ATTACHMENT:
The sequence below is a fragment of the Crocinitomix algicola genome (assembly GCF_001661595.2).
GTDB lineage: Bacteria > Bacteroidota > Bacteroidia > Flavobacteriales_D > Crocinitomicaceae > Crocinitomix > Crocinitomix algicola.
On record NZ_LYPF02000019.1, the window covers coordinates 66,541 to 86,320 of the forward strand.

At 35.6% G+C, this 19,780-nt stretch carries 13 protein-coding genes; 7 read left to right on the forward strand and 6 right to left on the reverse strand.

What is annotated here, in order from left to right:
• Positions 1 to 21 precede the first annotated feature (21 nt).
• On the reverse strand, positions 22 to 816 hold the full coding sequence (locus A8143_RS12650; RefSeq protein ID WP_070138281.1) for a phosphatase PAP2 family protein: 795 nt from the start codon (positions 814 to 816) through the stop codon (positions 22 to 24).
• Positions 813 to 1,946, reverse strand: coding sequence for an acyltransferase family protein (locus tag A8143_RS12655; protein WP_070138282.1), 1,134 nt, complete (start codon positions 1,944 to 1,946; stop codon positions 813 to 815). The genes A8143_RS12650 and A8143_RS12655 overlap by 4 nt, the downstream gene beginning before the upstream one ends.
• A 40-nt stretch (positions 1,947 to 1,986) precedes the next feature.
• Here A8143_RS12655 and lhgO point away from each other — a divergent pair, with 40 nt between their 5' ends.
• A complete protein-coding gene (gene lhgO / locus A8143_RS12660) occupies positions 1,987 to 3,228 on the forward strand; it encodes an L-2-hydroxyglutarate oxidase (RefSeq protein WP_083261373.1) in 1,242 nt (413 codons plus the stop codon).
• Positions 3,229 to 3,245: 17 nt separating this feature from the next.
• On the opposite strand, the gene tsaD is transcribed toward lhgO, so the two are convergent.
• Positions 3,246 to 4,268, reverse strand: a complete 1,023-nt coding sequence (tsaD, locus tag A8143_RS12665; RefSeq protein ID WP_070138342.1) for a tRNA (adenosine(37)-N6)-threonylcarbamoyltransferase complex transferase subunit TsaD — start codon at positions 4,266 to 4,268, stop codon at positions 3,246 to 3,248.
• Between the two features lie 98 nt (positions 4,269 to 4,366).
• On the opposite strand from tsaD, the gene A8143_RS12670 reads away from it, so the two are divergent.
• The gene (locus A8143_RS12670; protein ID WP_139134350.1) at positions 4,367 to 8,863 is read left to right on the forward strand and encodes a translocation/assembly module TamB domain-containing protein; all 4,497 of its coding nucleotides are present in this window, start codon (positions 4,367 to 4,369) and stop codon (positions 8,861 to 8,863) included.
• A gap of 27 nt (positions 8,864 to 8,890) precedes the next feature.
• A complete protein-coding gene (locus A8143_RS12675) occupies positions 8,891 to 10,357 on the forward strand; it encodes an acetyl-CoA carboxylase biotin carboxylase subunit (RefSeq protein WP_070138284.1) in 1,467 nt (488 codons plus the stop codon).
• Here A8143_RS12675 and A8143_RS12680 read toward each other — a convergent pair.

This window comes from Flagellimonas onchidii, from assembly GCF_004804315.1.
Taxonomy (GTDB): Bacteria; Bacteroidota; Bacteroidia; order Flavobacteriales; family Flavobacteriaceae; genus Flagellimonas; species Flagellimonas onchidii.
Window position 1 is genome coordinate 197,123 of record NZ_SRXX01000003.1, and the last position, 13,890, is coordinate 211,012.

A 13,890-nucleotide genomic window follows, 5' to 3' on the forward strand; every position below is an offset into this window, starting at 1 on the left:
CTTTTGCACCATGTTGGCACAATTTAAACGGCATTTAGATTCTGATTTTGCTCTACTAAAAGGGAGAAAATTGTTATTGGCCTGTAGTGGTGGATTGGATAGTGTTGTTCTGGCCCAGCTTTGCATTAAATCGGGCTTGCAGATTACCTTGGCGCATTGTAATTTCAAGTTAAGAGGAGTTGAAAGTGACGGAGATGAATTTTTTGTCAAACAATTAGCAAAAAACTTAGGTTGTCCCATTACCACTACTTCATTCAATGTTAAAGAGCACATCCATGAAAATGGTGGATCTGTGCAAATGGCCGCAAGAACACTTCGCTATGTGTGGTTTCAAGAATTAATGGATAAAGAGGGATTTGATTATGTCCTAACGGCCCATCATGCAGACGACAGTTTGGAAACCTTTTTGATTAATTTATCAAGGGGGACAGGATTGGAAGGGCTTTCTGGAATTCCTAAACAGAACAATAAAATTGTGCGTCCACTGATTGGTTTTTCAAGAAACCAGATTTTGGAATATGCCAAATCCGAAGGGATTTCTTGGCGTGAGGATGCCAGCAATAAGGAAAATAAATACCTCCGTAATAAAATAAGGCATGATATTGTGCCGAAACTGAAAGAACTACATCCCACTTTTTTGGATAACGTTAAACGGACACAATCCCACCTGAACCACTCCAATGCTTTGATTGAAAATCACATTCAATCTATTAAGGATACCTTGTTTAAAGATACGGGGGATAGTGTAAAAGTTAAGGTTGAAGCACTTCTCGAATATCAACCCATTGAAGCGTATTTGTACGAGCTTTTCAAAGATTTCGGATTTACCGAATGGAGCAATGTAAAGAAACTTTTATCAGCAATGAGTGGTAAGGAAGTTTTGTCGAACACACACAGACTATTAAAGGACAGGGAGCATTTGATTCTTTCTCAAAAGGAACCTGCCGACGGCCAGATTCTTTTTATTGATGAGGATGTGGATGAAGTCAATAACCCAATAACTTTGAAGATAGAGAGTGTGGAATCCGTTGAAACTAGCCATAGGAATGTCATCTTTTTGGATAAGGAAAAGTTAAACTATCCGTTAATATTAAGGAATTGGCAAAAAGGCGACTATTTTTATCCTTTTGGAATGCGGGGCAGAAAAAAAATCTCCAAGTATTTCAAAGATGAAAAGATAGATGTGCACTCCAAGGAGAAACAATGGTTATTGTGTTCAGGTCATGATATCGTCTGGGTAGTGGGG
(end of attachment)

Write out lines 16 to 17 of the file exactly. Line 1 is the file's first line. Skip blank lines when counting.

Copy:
• On the opposite strand from tsaD, the gene A8143_RS12670 reads away from it, so the two are divergent.
• The gene (locus A8143_RS12670; protein ID WP_139134350.1) at positions 4,367 to 8,863 is read left to right on the forward strand and encodes a translocation/assembly module TamB domain-containing protein; all 4,497 of its coding nucleotides are present in this window, start codon (positions 4,367 to 4,369) and stop codon (positions 8,861 to 8,863) included.